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Monday, November 24, 2014         

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Attack survivor illuminates history

A 96-year-old veteran tells stories about a day that lives in infamy

By Associated Press

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Herb Weatherwax cruises the open-air grounds of the Visitor Center at Pearl Harbor on a motorized scooter dubbed "Herb's Hot Rod." When a woman notices his blue-and-white cap embroidered with the words "Pearl Harbor Survivor," he coaxes her over.

"Come get a picture," Weatherwax says. Her family surrounds his scooter to pose for a snapshot and shake his hand.

The 96-year-old charms visitors in a similar fashion each of the three days a week he volunteers at a memorial for the USS Arizona, a battleship that sank in the 1941 Japa­nese attack. The retired electrician is one of four former servicemen who lived through the aerial bombing and now greet people at the historic site.

People like hearing stories directly from the survivors, Weatherwax says. And he enjoys meeting people from around the globe — just the other day he met visitors from New Zealand, China and Texas. He joked that he wants his photograph "in every home in the world."

"This is my reason to continue to keep going," he says. "Otherwise, it's time for me to say goodbye."

Weatherwax was a 24-year-old Army private living in Hono­lulu when he heard loud explosions the morning of Dec. 7, 1941. He saw the sky fill with black smoke and heard anti-aircraft guns firing.

When he turned on the radio, he learned Japan was bombing Oahu and that all military personnel were to immediately report to their stations.

He saw the USS Arizona enveloped in flames and the USS Okla­homa turned on its side as he headed to his post. Twenty-one ships were sunk or heavily damaged that day, and 320 aircraft were damaged or destroyed. Some 2,400 sailors, Marines and soldiers were killed.

Pam Johnson, a sixth-grade teacher, said meeting Weatherwax transformed her students.

She had been struggling to get the 12-year-olds from Hau­ula Elementary School interested in research. After meeting Weatherwax, several students suddenly told her they wanted to look up Pearl Harbor.

Weatherwax ignited in them a desire to learn, she says.

"That's a huge connection," she says, adding that her students wouldn't have developed this interest just by walking through the exhibition halls at the Visitors Center or even the Arizona Memorial.

"This is the best classroom so far this year," she says.

At their peak in the early 1990s, 21 survivors volunteered, says National Park Service historian Daniel Martinez.

Meeting a survivor enlarges or enhances the experience of coming to Pearl Harbor for many, Martinez says. It can give people a tangible connection to meet someone who was on site when the bombing happened.

Their numbers are dwindling, however.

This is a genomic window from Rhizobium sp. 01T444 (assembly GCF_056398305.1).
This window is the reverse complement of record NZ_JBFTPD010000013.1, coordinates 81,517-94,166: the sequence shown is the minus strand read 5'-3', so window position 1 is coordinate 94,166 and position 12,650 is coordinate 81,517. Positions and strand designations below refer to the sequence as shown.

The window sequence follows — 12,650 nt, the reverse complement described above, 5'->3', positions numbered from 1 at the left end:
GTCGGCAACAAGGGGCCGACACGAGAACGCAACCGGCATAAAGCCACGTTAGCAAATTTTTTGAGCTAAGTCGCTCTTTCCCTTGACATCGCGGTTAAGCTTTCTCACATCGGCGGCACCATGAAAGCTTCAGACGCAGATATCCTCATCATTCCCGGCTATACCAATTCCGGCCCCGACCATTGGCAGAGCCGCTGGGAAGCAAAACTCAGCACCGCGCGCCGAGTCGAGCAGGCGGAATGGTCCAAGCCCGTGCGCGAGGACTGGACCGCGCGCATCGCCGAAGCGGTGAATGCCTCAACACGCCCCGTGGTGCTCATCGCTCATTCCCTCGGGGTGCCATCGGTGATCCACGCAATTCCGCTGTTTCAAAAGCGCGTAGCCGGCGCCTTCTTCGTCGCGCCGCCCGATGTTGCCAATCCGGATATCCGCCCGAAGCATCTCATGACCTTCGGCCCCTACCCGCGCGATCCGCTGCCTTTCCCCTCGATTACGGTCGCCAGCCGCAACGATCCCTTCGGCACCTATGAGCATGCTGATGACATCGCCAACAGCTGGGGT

"It's a fading fraternity," Martinez says. "Right before my eyes we're seeing them disappear."

The three other survivors who volunteer are also in their 90s. During the week, Weatherwax is joined by Sterling Cale, who was a hospital corpsman assigned to the shipyard dispensary in 1941, and Alfred Rodrigues, who was stationed at the mouth of Pearl Harbor. On the weekend, USS Pennsylvania survivor Everett Hyland greets visitors.

Saturday they will join a few thousand guests for a public ceremony remembering those who died in the attack 72 years ago.

Weatherwax vows to keep volunteering as long as he is physically able.

———

Audrey McAvoy, Associated Press

REMEMBERING THE PEARL HARBOR ATTACK

» The National Park Service and the Navy will host a Pearl Harbor memorial service at 7:45 a.m. Saturday on the lawn of the Visitor Center at the World War II Valor in the Pacific National Monument.

» This year's keynote speaker will be Max Cleland, secretary of the American Battle Monuments Commission. Among other ceremony highlights: music by the Navy's U.S. Pacific Fleet Band, wreath presentations and echo taps. At 7:55 a.m., the precise moment the Japanese attack on Pearl Harbor began 72 years ago, a moment of silence will be observed. The ceremony will conclude with a "walk of honor" by Pearl Harbor survivors and other World War II veterans through an honor cordon of military service members and Park Service men and women.

» Seats for the general public are available on a first-come, first-served basis. Free parking and shuttles will be available at Aloha Stadium, with shuttles motoring to and from the Visitor Center from 6 a.m. to 1 p.m. The ceremony can be watched online (both live and later) at youtube.com/veteransunited.

» The annual Pearl Harbor Memorial Parade is set to get underway at 6 p.m. Saturday on Kalakaua Avenue in Waikiki. It will feature members of each of the branches of the military, marching bands representing the namesake states from battleships moored at Pearl Harbor, and Hawaii cultural and civic organizations.

» The event will begin with an opening ceremony at Ainahau Triangle near Fort DeRussy.






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